Bridgeford on McComas’ apology about Baltimore Ceasefire: ‘He’s in my prayers’

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Baltimore Ceasefire founder Erricka Bridgeford at the Ceasefire concert at the Ynot Lot on N. Charles Street in August 2018.

Faced with backlash over his online mockery of Baltimore Ceasefire, a community-led effort to promote nonviolence, restaurant owner Brian McComas told The Sun the real target of his ire was the city’s political class.

In a tweet posted Saturday morning, after one person was killed and three were critically injured during the start of the most recent Ceasefire the night before, McComas offered this hypothetical.

A brief aside on other #villageidiots, according to McComas: a Cincinnati high school getting rid of valedictorian to “reduce competitive nature,” people who don’t think there is a crisis at the border, people who didn’t like President Trump’s economic policies and Orioles brass for ruining “one of the most storied franchises in sports.”

Anyway, many people saw his tweet and said they would boycott McComas’ restaurants, which include Ryleigh’s Oyster and Crossbar in Federal Hill, and another Ryleigh’s Oyster location in Lutherville-Timonium.

His intentions, he said, were to express “anger toward the city’s leadership treating the citizens like idiots, telling them what they want to hear and supporting their movements like the ceasefire by doing absolutely NOTHING to stop this violence but yet they remain in leadership.”

In his own estimation, he “failed miserably.”

“I unequivocally support any citizen of Baltimore trying to stop this violence. I sincerely apologize for letting my anger get the better of me to everyone,” he told the paper this morning.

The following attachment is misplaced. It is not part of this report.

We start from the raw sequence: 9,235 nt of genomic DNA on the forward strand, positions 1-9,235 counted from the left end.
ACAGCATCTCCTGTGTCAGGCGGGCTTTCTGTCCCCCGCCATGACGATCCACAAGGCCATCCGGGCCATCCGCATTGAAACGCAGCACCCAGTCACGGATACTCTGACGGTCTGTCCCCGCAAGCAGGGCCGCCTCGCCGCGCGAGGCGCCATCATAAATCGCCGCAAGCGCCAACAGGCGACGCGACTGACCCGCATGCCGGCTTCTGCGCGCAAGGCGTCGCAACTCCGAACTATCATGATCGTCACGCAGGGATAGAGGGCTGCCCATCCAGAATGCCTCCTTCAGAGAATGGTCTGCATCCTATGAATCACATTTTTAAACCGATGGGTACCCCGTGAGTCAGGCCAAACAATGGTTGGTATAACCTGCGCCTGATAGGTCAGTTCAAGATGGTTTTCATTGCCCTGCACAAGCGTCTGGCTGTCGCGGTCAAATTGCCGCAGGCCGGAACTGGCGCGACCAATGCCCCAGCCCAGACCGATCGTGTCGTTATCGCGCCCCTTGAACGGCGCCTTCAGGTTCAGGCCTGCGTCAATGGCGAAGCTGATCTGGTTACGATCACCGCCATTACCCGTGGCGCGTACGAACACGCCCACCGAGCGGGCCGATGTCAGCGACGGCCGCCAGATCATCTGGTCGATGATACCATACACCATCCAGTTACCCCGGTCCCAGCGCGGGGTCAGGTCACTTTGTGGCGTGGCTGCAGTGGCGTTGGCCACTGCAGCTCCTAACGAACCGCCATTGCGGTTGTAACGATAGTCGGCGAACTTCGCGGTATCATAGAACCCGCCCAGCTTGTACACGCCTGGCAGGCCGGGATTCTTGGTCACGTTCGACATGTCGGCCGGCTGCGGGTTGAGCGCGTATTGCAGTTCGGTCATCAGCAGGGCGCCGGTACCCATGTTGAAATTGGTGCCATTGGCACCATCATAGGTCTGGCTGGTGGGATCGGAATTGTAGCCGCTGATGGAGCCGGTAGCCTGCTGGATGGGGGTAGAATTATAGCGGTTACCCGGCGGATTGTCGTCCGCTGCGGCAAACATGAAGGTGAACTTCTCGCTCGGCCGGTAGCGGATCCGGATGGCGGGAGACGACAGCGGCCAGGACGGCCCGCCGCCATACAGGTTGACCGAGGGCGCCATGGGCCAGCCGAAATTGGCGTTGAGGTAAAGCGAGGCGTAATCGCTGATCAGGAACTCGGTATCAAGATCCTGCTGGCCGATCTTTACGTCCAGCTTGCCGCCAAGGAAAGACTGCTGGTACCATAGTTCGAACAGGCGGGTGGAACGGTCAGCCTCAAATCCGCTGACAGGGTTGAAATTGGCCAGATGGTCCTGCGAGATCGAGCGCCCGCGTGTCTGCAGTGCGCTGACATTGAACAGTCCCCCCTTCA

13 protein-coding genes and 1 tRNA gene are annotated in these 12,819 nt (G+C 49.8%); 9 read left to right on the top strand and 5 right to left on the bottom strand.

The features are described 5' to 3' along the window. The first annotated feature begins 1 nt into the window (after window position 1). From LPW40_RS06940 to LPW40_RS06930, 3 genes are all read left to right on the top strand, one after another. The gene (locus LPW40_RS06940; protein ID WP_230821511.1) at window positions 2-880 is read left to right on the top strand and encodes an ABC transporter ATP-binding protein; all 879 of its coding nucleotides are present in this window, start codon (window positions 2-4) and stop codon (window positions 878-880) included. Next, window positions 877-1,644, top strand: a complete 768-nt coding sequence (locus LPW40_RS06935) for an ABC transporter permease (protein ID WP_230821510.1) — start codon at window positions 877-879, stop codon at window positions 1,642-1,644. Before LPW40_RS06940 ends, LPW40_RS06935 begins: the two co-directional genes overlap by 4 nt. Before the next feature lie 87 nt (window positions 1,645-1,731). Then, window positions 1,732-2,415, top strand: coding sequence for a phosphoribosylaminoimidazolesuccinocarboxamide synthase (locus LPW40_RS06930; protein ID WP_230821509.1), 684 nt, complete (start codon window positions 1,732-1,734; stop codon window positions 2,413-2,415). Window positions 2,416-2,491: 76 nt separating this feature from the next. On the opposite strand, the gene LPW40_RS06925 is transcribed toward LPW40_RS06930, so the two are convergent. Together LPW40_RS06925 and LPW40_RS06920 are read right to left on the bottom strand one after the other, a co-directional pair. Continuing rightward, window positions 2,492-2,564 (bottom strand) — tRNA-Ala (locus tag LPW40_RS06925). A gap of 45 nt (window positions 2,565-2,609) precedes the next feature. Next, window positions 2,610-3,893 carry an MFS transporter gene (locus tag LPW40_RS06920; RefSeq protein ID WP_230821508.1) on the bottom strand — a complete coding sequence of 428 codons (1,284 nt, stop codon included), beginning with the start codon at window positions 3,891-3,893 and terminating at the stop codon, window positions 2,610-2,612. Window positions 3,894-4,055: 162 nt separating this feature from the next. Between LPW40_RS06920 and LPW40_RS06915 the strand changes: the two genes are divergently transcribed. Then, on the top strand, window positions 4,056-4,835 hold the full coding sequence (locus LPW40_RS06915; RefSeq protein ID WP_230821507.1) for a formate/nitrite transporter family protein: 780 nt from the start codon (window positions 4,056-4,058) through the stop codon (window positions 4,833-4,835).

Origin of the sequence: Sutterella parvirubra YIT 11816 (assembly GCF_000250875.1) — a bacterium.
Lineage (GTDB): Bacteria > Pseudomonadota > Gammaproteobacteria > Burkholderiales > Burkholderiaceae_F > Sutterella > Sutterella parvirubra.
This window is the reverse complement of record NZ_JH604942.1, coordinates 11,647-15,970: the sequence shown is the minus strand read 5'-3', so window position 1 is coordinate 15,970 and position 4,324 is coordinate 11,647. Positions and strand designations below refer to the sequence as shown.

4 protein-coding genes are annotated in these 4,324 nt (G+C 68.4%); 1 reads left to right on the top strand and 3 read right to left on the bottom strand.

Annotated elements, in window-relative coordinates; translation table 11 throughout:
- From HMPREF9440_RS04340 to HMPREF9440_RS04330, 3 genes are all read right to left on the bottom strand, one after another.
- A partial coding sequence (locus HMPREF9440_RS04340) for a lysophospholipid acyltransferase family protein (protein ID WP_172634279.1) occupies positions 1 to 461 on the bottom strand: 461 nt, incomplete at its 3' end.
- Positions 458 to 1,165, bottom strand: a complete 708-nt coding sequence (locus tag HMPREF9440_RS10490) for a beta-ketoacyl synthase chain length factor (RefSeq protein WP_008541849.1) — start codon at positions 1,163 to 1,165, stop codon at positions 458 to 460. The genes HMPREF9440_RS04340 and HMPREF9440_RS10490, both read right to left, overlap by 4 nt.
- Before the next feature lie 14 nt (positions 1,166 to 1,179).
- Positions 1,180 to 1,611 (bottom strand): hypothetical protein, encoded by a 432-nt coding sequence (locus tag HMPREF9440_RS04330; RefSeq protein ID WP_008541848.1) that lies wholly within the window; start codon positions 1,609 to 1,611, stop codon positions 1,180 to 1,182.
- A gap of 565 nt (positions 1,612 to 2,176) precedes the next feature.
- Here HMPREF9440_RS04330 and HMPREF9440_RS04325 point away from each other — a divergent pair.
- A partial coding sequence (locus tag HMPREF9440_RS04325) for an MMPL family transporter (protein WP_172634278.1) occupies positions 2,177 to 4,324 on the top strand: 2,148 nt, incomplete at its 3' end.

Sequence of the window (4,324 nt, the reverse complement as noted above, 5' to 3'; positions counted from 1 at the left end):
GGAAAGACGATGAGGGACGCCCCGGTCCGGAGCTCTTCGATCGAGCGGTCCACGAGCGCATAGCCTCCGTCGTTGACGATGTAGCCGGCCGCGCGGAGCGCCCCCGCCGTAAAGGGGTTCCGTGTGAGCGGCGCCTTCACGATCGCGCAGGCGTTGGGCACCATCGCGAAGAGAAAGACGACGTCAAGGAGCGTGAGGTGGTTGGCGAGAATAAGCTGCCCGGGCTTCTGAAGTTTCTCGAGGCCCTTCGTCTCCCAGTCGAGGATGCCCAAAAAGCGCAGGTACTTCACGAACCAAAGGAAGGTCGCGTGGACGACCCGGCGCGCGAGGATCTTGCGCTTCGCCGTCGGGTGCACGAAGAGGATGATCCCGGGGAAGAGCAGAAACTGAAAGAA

One of the primary organizers of the Baltimore Ceasefire, Erricka Bridgeford–a woman who helps put together the semi-regular weekend-long series of community events for no other reason than the fact she cares deeply about the city, and who mourns at the site of each death with a sage-burning ritual–responded with something that’s obvious to anyone who’s followed the movement: The Ceasefire exists because of everyday people putting in the work.

That was just as true in 2017, when The Sun named Bridgeford Marylander of the Year, as it was on Saturday night, when Bridgeford stood onstage with filmmaker Gabe Dinsmoor and received a standing ovation after a screening of “Sage,” a short film on Bridgeford’s efforts.

Or maybe they’re all #villageidiots for seeing a woman who puts so much of herself into a grassroots movement to stop the city’s plague of violence, who gets out from behind a keyboard and puts in the hours and sweat to try and make a difference, and finding it inspiring.

Brandon Weigel

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